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Eddie deRoulet never was the type to let others do things for him. Not in his years as a Marine and not in his subsequent career helping others. Then a stroke left him compromised on his right side.
He was forced to retire from his job and to give up his driver's license. Struggling to cope with this new concept of relying on help, and knowing the power of support groups, Eddie sought one out.
At the first meeting, a 90-year-old man in a wheelchair told Eddie, "I've had seven strokes in the last 15 years. This is what you have to look forward to."
Eddie refused to accept that.
His attitude was, "I'm a Marine. I'll do what I need to do."
That same day he told his wife, Janice, "Let's go to the mall to walk."
That was in 2016. He's since walked more than 18,000 miles and he's still going strong.
On Veteran's Day, which also is his 69th birthday, Eddie will celebrate the occasions by walking the length of a marathon (26.2 miles) around Memorial City Mall in Houston, the site of thousands of his previous miles.
Eddie spent 20 years as a personnel administrator and alcohol abuse counselor in the Marines. He was based in both Carolinas, Kansas and at Camp Pendleton Naval Hospital in California. He also served in Japan.
After retiring in 1994, he became a chemical dependency counselor and later a social worker. A good part of each day was spent in a car, driving to see clients and eating fast food along the way. He fell out of shape, gained weight and developed Type 2 diabetes. He also was treated for prostate cancer.
One day in 2016 while getting dressed for work, he felt the room spin. He assumed it was from low blood sugar and ate a banana.
When the dizziness returned, he went to the hospital.
Soon after, Janice yelled, "It's happening again!"
By the time a stroke team arrived, Eddie was back to normal.
A series of tests over two days found nothing. The next morning, Eddie woke up unable to move his right arm or leg.
He spent two weeks in a rehabilitation unit, receiving physical therapy and occupational therapy. Having always been right-handed, he needed to learn how to use his left hand.
At home, Eddie walked unsteadily and fell often. Finding a new normal was difficult. That's what prompted him to join the support group.
The first time Eddie walked the mall, he lasted about 20 minutes.
He and Janice started walking almost every day. After several months, Eddie, who walks with a cane and brace on his right leg, decided to walk the entire mall. The 1.5-mile trip took him just under two hours. Now he can do it in 45 minutes.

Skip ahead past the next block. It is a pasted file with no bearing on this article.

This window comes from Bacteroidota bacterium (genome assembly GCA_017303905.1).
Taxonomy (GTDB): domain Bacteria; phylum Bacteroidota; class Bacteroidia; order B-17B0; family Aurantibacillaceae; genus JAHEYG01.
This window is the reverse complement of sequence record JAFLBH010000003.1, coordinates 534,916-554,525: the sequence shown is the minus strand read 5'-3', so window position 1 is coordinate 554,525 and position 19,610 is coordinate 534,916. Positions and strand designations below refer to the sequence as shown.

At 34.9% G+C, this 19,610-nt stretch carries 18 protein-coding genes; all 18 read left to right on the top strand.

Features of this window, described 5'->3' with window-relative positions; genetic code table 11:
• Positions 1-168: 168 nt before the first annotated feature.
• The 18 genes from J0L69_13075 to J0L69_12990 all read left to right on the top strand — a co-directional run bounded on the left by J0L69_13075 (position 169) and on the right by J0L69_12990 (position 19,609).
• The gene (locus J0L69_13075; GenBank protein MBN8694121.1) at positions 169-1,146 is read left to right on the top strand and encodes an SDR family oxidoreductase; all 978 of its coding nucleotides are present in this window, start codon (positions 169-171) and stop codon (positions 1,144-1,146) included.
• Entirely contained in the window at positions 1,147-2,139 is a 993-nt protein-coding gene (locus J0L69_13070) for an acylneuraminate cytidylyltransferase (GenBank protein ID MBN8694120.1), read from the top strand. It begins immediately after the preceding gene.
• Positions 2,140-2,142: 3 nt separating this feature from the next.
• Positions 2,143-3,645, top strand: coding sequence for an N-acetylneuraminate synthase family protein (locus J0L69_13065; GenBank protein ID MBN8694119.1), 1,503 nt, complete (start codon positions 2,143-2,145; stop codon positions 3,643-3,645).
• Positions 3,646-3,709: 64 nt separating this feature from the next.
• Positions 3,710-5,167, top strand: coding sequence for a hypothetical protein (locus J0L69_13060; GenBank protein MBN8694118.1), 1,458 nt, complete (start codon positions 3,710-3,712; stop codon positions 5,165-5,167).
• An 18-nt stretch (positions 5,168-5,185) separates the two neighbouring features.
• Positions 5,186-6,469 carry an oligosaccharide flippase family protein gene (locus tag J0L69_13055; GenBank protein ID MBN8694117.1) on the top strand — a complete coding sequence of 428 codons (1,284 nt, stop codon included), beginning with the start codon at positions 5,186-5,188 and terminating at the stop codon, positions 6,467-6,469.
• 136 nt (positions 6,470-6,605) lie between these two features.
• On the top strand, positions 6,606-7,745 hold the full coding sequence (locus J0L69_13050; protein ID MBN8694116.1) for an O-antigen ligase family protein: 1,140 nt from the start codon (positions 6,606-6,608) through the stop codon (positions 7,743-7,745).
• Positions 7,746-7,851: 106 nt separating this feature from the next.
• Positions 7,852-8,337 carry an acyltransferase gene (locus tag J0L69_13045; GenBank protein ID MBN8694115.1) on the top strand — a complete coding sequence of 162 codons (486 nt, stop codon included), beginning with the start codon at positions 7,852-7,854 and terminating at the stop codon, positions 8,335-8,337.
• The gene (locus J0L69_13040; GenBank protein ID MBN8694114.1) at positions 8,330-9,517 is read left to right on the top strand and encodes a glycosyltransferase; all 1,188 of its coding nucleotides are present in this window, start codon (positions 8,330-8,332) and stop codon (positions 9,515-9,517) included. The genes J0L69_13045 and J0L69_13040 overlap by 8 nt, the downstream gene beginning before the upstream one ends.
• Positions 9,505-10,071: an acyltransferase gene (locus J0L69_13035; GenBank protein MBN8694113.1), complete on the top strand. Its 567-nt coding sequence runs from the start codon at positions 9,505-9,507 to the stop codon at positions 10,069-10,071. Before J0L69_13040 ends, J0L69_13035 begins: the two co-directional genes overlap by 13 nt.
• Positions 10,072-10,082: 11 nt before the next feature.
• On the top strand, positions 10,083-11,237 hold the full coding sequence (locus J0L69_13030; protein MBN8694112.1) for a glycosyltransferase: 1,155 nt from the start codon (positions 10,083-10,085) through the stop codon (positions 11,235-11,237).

In 2017, the year after his maiden mall-walking outing, Eddie enrolled in a study looking at whether step-counting devices motivated stroke survivors in their recovery.
For Eddie, the answer was a resounding yes. He set a goal of walking 10,000 miles in five years.
"Eddie is a good person for setting goals and wanting to meet the goals, maybe a little excessively at times," Janice said, laughing. "I do walk with him some, but nothing like what he does."
He became such a fixture at the mall that in 2019 the management organized quarterly walking and fitness events called "Eddie's Walk of Life."
"The mall management knows him, all the security guards know him," Janice said. "He loves it."
Eddie also began knitting hats as part of his church's initiative to help people experiencing homelessness. When COVID-19 stalled that project, Eddie put his energy into writing and making art.
When he began putting his own inspirational writing or others' words on paper and decorating them, he started giving them away at the coffee shop where he and Janice are regulars.
One of his pieces reads: "When I wake up and my mind is empty of encouragement, and my heart is empty of hope, I walk. And I walk some more, and I walk some more."
Wherever Eddie goes, people recognize him by his colorful T-shirts (often tie-dyes) and long gray beard.
With all the walking, Eddie dropped his weight from 220 pounds to 177. He's also effectively managing his diabetes. He still attends a stroke support group weekly, but he's switched to one he considers more positive.
He's also reset his mileage goal.
By his 70th birthday, he plans to have covered 25,000 miles, the equivalent of 954 marathons.
American Heart Association News covers heart and brain health. Not all views expressed in this story reflect the official position of the American Heart Association. Copyright is owned or held by the American Heart Association, Inc., and all rights are reserved. If you have questions or comments about this story, please email [email protected].
By Diane Daniel
American Heart Association News
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